1. Forum
  2. >
  3. Topic: Irish
  4. >
  5. "He eats an apple."

"He eats an apple."

Translation:Itheann sé úll.

December 22, 2014



I would like to be able to hear choices said aloud when it shows pictures and spells the words and then also when it asks you to choose the correct sentence. I have seen ull spelled twice and I'm afraid I'm making up how it will sound which is bad news. Anyway, just a request. Thanks!


No one here can fulfill such a request. Úll rhymes with English “tool”.


I remember Gaelic for Apple because I pronounce úll just like app-LE


Why does "sé" come in the middle of the sentence and not the "úll"?


The word order in most Irish sentences is VSO (verb first, subject second, object third). Thus, itheann is the verb, is the subject, and úll is the object.


yeah i answered "itheann ull se" "an apple eats him" lol


Thank you very much GabrielLon241406! That lit a light bulb in my mind, now I totally get it!


That helps so much thank you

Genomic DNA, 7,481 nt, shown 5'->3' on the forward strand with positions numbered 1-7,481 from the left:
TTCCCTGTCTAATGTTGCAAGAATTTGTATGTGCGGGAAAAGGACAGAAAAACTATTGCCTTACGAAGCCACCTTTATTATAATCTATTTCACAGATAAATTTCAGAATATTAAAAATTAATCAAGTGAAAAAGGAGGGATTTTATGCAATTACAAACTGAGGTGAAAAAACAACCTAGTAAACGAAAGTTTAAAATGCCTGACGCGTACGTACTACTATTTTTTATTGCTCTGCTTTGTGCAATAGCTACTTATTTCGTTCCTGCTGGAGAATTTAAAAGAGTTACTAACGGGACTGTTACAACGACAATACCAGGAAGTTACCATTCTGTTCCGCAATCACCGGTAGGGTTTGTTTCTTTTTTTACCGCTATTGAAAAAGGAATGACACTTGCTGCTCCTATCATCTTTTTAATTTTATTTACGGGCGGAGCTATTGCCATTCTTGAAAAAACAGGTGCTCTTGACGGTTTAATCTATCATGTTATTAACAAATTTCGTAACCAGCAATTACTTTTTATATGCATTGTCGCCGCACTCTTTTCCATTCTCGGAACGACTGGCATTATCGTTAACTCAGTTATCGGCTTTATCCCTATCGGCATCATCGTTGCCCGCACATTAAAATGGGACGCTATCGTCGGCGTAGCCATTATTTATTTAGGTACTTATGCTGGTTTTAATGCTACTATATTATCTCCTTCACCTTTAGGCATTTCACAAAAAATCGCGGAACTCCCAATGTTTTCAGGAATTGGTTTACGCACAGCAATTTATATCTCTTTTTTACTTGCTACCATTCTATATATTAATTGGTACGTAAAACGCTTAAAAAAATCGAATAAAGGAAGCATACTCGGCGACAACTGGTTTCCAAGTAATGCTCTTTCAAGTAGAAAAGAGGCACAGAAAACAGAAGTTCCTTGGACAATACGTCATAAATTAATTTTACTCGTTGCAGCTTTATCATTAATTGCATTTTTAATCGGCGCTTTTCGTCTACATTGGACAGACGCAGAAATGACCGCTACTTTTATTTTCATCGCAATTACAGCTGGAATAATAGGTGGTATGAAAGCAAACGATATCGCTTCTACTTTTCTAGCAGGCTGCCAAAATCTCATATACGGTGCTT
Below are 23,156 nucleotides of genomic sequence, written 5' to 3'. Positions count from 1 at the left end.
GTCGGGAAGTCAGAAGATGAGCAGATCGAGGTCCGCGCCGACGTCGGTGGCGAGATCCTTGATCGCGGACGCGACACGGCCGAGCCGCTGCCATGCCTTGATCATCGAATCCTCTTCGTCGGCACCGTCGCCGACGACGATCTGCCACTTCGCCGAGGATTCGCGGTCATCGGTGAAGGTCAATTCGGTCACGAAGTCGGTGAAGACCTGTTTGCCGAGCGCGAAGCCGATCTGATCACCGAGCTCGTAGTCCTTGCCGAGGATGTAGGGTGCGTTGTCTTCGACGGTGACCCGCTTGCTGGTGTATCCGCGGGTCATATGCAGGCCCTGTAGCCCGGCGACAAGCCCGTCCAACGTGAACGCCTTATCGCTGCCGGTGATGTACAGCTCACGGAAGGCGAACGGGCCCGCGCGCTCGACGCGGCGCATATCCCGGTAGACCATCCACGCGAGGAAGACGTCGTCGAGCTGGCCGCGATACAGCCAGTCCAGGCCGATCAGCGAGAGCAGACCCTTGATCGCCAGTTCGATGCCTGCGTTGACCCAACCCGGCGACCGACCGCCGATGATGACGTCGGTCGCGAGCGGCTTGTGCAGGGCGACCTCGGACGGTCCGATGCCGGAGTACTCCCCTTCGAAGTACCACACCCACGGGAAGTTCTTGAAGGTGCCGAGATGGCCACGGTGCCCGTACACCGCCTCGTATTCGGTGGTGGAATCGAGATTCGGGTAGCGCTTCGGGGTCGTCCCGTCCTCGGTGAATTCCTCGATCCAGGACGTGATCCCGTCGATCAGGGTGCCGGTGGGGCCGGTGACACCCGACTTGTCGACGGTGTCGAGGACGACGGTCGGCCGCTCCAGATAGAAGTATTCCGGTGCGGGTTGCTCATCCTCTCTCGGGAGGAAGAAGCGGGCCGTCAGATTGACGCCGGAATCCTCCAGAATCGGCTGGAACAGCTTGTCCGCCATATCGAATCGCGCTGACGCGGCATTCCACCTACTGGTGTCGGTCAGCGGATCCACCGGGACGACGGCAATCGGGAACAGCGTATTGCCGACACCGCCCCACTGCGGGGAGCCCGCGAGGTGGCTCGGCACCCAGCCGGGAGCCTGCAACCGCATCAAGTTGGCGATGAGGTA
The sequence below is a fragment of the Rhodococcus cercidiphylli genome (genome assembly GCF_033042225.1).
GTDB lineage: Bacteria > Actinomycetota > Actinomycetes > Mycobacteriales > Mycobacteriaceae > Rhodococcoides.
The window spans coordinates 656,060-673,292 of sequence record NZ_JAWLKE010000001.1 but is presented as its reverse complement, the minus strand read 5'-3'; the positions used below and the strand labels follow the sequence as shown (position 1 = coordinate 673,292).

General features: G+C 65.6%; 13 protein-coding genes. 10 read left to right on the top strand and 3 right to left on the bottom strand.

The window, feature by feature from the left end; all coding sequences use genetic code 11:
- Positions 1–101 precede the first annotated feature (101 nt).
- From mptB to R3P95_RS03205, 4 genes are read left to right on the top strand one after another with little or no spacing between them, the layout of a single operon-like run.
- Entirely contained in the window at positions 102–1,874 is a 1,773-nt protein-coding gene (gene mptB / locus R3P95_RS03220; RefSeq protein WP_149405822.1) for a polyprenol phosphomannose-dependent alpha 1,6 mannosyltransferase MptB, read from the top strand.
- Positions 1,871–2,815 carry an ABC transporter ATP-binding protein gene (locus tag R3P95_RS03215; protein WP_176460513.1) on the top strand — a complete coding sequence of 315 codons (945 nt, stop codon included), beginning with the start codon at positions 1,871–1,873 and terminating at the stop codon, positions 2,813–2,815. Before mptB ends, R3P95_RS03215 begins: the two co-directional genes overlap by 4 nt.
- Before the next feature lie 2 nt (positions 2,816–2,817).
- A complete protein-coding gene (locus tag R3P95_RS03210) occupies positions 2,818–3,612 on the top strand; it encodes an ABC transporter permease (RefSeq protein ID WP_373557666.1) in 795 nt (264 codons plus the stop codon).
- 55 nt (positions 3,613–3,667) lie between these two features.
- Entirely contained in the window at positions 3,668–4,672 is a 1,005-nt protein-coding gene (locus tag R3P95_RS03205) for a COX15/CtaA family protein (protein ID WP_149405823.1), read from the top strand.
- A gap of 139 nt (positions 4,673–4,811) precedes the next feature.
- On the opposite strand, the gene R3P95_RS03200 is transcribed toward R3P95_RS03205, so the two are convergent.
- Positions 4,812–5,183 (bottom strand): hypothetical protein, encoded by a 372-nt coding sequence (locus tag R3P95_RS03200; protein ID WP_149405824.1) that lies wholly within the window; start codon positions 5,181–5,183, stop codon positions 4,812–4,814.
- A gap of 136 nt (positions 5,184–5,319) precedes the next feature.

why is the same sentence in English " he eats an apple" portrayed two different ways. one being "itheann an buachail ull" and one being "ithean se ull" ? I know one means the boy eats an apple and the other is hust he, but either I'm going blind or it looks like the Enlgish it gives me is the same each time and it's messing me up.


I think you might be mistaken. There are separate exercises for each of those sentences:
"The boy eats an apple" - Itheann an buachaill úll
"He eats an apple" - Itheann sé úll


How do I know when to use se and when just e. (I know I need accents, can't make them on this keyboard.)


You use for the subject of the verb when it is immediately adjacent to the verb, otherwise use é.

So itheann sé é - "he/it eats him/it".


Hello ! I have a question, why is sé in the middle whereas for the sentence "I eat an apple" there is nothing in between it is just "Ithim ùll" ?


ithim is the equivalent of itheann mé.

(The technical description is that ithim is the synthetic form and itheann mé is the analytic form. Standard Irish prefers the synthetic form for the 1st person in the present tense).


Why do you use se instead of e?


When to use sé and when é?


é, 3 sg. m. pron. He, him; it (usually referring to m. noun). (Has various grammatical functions, but cannot be the subject of an active verb)

, 3 sg. m. pron. He; it (usually referring to m. noun). (Subject of verb; not used with copula)


I have a question. I don't understand it. Why I say " Is itheann í" but i say in the next round "Itheann sí úll"?


Is itheann í doesn't make any sense - itheann is a verb, and you would have to put a noun in the middle of is .... í for it to make sense.

Learn Irish in just 5 minutes a day. For free.